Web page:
2. It doesn't say it's satire, and Simon is not a satirist.
3. This is why it's wrong to run April Fools stories, as has become a tradition in the tech world. They're never funny, and you're rarely surprised, and if you are -- is that something a reporter really wants to do to someone who reads them? It would be like a programmer deliberately making software lose data. Not just appear to lose data, and not an accidental bug, but really throw the data away, as some kind of joke.
4. We don't read Politico for this kind of fun. Had it been on The Daily Show or The Onion, we would have known to discount it. But they wouldn't have run it, because it's not funny.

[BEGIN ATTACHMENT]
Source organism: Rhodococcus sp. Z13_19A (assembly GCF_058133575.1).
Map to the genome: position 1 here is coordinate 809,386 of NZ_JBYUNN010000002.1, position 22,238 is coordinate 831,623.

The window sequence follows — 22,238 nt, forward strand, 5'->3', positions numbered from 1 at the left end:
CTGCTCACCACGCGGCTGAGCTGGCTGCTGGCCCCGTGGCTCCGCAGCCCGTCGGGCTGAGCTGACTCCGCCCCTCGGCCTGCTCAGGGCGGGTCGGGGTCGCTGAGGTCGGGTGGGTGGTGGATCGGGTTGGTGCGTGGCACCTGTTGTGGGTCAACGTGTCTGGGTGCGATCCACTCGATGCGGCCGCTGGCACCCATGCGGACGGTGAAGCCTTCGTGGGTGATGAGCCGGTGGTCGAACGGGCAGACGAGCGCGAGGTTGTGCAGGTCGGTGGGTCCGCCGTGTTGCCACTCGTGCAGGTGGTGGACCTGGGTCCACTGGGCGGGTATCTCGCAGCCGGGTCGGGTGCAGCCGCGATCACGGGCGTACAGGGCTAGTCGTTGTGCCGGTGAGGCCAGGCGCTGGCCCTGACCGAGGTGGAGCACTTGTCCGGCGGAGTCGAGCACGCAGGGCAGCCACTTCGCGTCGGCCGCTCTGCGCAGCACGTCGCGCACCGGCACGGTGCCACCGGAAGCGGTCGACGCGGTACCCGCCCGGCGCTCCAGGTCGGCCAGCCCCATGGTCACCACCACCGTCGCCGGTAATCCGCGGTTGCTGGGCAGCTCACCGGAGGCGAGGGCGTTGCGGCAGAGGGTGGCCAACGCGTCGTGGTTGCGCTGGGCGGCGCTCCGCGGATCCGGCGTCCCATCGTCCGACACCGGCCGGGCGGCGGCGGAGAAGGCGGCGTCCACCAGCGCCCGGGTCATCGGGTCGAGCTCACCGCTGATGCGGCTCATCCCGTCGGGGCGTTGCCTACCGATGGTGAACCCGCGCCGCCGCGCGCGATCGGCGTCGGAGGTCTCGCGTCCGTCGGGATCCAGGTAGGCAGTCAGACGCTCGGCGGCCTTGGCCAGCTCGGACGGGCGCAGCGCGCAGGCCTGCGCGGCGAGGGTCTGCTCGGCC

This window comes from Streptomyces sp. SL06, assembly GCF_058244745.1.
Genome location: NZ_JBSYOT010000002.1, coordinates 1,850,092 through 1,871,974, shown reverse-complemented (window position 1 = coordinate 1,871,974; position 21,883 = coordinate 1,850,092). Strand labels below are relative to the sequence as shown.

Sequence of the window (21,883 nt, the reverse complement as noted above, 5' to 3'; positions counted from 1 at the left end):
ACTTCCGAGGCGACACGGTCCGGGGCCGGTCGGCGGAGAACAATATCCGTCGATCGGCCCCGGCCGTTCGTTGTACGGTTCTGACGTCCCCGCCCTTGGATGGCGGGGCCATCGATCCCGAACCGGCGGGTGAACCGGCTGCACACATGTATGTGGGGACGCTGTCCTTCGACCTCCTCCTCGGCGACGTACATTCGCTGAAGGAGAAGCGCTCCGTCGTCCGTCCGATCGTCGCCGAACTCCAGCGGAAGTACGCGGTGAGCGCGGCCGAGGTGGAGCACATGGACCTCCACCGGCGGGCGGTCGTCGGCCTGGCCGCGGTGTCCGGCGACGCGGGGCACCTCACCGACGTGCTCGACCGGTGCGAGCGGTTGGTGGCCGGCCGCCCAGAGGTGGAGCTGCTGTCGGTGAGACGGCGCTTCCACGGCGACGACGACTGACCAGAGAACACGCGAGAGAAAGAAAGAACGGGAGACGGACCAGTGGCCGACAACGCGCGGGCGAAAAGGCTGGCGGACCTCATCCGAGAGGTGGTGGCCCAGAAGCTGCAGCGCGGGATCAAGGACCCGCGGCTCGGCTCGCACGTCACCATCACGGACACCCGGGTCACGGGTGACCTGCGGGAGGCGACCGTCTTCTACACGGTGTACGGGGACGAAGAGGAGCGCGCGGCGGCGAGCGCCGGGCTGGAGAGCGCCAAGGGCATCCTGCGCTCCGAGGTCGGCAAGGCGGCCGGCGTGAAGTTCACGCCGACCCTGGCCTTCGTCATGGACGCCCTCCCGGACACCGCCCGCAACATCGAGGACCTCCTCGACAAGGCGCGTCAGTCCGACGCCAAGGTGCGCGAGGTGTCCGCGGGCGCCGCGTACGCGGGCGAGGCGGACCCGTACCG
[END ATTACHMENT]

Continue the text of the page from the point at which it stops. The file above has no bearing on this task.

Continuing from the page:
5. News should struggle to be plain and straight, so we get the information, so we don't have to hunt for it. It's amazing how many times you read a story and they leave out the one thing you would need to know if to act on it. For example, a preview of a football game that doesn't tell you what network it's broadcast on and at what time. Happens far too often.
6. News itself should not be the story. What arrogance of Simon to think we care what he thinks is funny. If he wants to be a satirist become one.
I am in NotKatsu's boat: I too thought the piece was real, did not bother to go to Page 2, and emailed a snippet to a friend abroad. Now I must write back.
Believe nothing on the Internet?
Politico has done itself a disservice here. I now don't know what articles are 'news' and what are 'satire.'